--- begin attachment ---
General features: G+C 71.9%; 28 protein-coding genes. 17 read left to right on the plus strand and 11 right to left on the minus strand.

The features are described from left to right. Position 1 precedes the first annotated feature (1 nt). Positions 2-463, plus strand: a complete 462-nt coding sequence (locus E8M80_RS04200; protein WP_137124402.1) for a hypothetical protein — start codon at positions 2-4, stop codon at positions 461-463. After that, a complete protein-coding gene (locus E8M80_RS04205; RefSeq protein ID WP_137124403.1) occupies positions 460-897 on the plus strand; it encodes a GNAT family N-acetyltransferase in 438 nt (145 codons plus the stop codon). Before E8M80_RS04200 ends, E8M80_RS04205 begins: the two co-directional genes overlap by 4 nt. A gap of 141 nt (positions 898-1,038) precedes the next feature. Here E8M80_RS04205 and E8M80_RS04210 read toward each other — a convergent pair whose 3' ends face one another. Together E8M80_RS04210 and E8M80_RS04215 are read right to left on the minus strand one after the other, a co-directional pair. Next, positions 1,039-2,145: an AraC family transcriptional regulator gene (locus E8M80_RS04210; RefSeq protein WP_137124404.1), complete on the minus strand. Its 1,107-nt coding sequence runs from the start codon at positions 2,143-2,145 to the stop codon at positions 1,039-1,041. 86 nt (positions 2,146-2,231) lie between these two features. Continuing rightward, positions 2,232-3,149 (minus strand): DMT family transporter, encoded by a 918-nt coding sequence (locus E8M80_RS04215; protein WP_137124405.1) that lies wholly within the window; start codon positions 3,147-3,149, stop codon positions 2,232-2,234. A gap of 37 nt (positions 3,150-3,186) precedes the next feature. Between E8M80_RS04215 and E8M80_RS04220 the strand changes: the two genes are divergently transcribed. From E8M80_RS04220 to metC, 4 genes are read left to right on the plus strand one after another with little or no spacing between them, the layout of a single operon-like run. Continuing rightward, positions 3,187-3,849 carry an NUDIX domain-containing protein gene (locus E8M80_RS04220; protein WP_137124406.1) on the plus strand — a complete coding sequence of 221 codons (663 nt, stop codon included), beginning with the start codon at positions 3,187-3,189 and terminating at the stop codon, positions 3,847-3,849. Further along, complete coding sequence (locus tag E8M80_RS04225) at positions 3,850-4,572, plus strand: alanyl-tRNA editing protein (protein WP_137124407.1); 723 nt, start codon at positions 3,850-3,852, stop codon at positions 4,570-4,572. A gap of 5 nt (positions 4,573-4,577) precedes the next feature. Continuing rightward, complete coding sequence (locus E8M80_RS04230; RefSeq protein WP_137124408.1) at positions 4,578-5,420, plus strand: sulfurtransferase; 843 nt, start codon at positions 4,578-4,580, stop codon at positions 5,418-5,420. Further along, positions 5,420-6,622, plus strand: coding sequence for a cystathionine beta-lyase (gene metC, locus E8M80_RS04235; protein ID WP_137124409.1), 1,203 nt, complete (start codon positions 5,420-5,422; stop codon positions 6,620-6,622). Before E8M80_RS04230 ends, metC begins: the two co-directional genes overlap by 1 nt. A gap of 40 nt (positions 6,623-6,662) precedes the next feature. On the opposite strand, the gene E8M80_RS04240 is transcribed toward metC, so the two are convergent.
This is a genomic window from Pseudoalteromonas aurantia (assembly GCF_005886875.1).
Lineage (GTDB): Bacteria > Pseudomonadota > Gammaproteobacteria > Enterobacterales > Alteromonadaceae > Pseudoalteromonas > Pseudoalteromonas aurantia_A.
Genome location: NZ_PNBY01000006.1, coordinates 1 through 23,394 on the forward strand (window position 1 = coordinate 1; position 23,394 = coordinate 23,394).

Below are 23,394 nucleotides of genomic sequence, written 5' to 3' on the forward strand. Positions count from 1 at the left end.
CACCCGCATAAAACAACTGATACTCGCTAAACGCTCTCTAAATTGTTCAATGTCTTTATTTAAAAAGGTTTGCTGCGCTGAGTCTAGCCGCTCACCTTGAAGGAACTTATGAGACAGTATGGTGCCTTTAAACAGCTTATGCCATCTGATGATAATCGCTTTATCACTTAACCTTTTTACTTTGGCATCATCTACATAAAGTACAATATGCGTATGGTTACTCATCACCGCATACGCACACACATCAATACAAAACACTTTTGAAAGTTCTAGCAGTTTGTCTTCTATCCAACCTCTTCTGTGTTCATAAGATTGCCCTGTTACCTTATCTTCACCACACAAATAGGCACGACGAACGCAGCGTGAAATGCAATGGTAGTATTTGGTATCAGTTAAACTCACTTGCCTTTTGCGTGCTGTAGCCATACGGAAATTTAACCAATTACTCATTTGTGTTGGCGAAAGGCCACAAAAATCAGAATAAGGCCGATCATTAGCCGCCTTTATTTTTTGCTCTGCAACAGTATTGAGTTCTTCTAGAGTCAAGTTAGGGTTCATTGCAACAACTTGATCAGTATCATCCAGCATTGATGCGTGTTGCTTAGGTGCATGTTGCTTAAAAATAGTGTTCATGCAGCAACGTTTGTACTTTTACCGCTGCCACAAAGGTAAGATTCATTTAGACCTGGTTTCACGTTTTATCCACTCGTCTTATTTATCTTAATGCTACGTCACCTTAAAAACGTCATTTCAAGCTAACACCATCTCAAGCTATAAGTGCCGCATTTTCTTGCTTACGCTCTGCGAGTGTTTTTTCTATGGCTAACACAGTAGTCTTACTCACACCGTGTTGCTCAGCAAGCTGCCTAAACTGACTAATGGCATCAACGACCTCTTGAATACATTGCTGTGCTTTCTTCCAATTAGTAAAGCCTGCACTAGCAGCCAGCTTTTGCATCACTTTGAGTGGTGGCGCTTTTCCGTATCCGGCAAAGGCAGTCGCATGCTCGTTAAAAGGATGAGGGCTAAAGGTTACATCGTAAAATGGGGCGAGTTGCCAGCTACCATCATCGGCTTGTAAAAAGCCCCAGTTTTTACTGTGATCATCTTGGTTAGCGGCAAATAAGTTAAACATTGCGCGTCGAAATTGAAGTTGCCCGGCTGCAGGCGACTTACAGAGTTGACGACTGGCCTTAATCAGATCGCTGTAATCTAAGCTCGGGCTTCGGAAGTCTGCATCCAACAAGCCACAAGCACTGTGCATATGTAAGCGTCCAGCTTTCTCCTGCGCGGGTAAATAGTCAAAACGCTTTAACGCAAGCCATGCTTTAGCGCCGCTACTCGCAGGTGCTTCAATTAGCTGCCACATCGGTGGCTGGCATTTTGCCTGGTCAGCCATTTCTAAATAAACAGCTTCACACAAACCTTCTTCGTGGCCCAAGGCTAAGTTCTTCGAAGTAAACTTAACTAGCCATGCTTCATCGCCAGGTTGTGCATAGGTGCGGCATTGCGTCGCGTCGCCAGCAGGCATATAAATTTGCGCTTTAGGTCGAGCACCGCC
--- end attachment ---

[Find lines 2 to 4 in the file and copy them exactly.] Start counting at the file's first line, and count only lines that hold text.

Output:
The features are described from left to right. Position 1 precedes the first annotated feature (1 nt). Positions 2-463, plus strand: a complete 462-nt coding sequence (locus E8M80_RS04200; protein WP_137124402.1) for a hypothetical protein — start codon at positions 2-4, stop codon at positions 461-463. After that, a complete protein-coding gene (locus E8M80_RS04205; RefSeq protein ID WP_137124403.1) occupies positions 460-897 on the plus strand; it encodes a GNAT family N-acetyltransferase in 438 nt (145 codons plus the stop codon). Before E8M80_RS04200 ends, E8M80_RS04205 begins: the two co-directional genes overlap by 4 nt. A gap of 141 nt (positions 898-1,038) precedes the next feature. Here E8M80_RS04205 and E8M80_RS04210 read toward each other — a convergent pair whose 3' ends face one another. Together E8M80_RS04210 and E8M80_RS04215 are read right to left on the minus strand one after the other, a co-directional pair. Next, positions 1,039-2,145: an AraC family transcriptional regulator gene (locus E8M80_RS04210; RefSeq protein WP_137124404.1), complete on the minus strand. Its 1,107-nt coding sequence runs from the start codon at positions 2,143-2,145 to the stop codon at positions 1,039-1,041. 86 nt (positions 2,146-2,231) lie between these two features. Continuing rightward, positions 2,232-3,149 (minus strand): DMT family transporter, encoded by a 918-nt coding sequence (locus E8M80_RS04215; protein WP_137124405.1) that lies wholly within the window; start codon positions 3,147-3,149, stop codon positions 2,232-2,234. A gap of 37 nt (positions 3,150-3,186) precedes the next feature. Between E8M80_RS04215 and E8M80_RS04220 the strand changes: the two genes are divergently transcribed. From E8M80_RS04220 to metC, 4 genes are read left to right on the plus strand one after another with little or no spacing between them, the layout of a single operon-like run. Continuing rightward, positions 3,187-3,849 carry an NUDIX domain-containing protein gene (locus E8M80_RS04220; protein WP_137124406.1) on the plus strand — a complete coding sequence of 221 codons (663 nt, stop codon included), beginning with the start codon at positions 3,187-3,189 and terminating at the stop codon, positions 3,847-3,849. Further along, complete coding sequence (locus tag E8M80_RS04225) at positions 3,850-4,572, plus strand: alanyl-tRNA editing protein (protein WP_137124407.1); 723 nt, start codon at positions 3,850-3,852, stop codon at positions 4,570-4,572. A gap of 5 nt (positions 4,573-4,577) precedes the next feature. Continuing rightward, complete coding sequence (locus E8M80_RS04230; RefSeq protein WP_137124408.1) at positions 4,578-5,420, plus strand: sulfurtransferase; 843 nt, start codon at positions 4,578-4,580, stop codon at positions 5,418-5,420. Further along, positions 5,420-6,622, plus strand: coding sequence for a cystathionine beta-lyase (gene metC, locus E8M80_RS04235; protein ID WP_137124409.1), 1,203 nt, complete (start codon positions 5,420-5,422; stop codon positions 6,620-6,622). Before E8M80_RS04230 ends, metC begins: the two co-directional genes overlap by 1 nt. A gap of 40 nt (positions 6,623-6,662) precedes the next feature. On the opposite strand, the gene E8M80_RS04240 is transcribed toward metC, so the two are convergent.
This is a genomic window from Pseudoalteromonas aurantia (assembly GCF_005886875.1).
Lineage (GTDB): Bacteria > Pseudomonadota > Gammaproteobacteria > Enterobacterales > Alteromonadaceae > Pseudoalteromonas > Pseudoalteromonas aurantia_A.